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Exercise and anxiety

Posted Nov 30 2009 10:00pm
I've been pretty honest here on ED Bites about my struggles with exercise addiction and anxiety, both of which have played a large role in the formation and maintenance of my eating disorder. I began formally exercising in college as a way to "get in shape" and also because I heard exercise was good at helping people manage stress. I was stressed to the max, having leaped right into all sophomore classes my freshman year, and so I began the daily trek to the fitness center at my college.

Before my eating and exercise turned pathological on me, and even now that I am in a very different place, recovery-wise, my exercise sessions were very therapeutic. I do feel better--mentally and physically--after a ride on my bike or a brisk walk. In the past, though, when my anxiety has risen from its usual normal highs into the stratosphere on a straight shot to the ex-planet Pluto, I became dependent upon exercise to help manage this anxiety. And I needed more and more exercise to get the same effects. In short, I was in trouble.

The link between exercise and reduced anxiety is fairly well known in psychology and neuroscience circles, but scientists had yet to figure out how exactly this worked. At this year's annual Society for Neuroscience conference, a group of scientists presented research results that give some indication as to how exactly exercise could help with anxiety management.

From the Well blog by Tara Parker-Pope:

In the experiment...scientists allowed one group of rats to run. Another set of rodents was not allowed to exercise. Then all of the rats swam in cold water, which they don’t like to do. Afterward, the scientists examined the animals’ brains. They found that the stress of the swimming activated neurons in all of the brains. (The researchers could tell which neurons were activated because the cells expressed specific genes in response to the stress.) But the youngest brain cells in the running rats, the cells that the scientists assumed were created by running, were less likely to express the genes. They generally remained quiet. The “cells born from running,” the researchers concluded, appeared to have been “specifically buffered from exposure to a stressful experience.” The rats had created, through running, a brain that seemed biochemically, molecularly, calm.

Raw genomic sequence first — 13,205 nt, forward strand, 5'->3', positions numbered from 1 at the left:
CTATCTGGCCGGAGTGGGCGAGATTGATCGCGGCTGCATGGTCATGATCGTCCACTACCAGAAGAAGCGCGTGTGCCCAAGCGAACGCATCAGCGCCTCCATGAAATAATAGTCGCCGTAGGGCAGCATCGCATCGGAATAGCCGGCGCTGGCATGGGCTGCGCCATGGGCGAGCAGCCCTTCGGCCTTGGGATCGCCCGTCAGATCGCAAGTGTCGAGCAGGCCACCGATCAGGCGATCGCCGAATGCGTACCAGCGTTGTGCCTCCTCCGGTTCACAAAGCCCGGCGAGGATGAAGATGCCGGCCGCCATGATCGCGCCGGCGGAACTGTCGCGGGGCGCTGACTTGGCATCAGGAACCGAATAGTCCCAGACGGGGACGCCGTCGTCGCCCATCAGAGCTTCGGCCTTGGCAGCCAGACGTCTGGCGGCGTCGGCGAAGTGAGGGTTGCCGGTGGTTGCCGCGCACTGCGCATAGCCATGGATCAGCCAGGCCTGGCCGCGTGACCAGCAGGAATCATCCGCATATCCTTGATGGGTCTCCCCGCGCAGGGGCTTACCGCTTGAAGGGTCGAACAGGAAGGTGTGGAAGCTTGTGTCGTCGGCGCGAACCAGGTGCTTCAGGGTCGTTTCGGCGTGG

...Anxiety in rodents and people has been linked with excessive oxidative stress, which can lead to cell death, including in the brain. Moderate exercise, though, appears to dampen the effects of oxidative stress.

...“It looks more and more like the positive stress of exercise prepares cells and structures and pathways within the brain so that they’re more equipped to handle stress in other forms,” says Michael Hopkins, a graduate student affiliated with the Neurobiology of Learning and Memory Laboratory at Dartmouth, who has been studying how exercise differently affects thinking and emotion. “It’s pretty amazing, really, that you can get this translation from the realm of purely physical stresses to the realm of psychological stressors.”

Precisely what causes some people to slide over from the beneficial anxiety-reducing effects of exercise and into exercise addiction is unknown. Some of it might be a growing tolerance to the anxiolytic effects of one's current exercise program. Some of it might have something to do with dopamine and the brain's addiction circuits. And some of it, I can't even guess at.

For me, the exercise was a time when I would "hide out" from my anxiety. When I was exercising, I had my iPod blaring and my cell phone switched to vibrate. The report that was due at work the next day didn't matter while I was working out. Figuring out how to pay the bills didn't matter. My sad, pathetic excuse for a social life didn't matter. In the same way one of my friends would stay in bed all day when her anxiety got really bad, I stayed at the gym all day. After exercising, I was usually too exhausted to care much about the things that were making me anxious.

Still, the understanding of how our brains respond to exercise is fascinating and important in helping people better benefit from physical activity and in understanding how to better treat exercise dependence and addiction.
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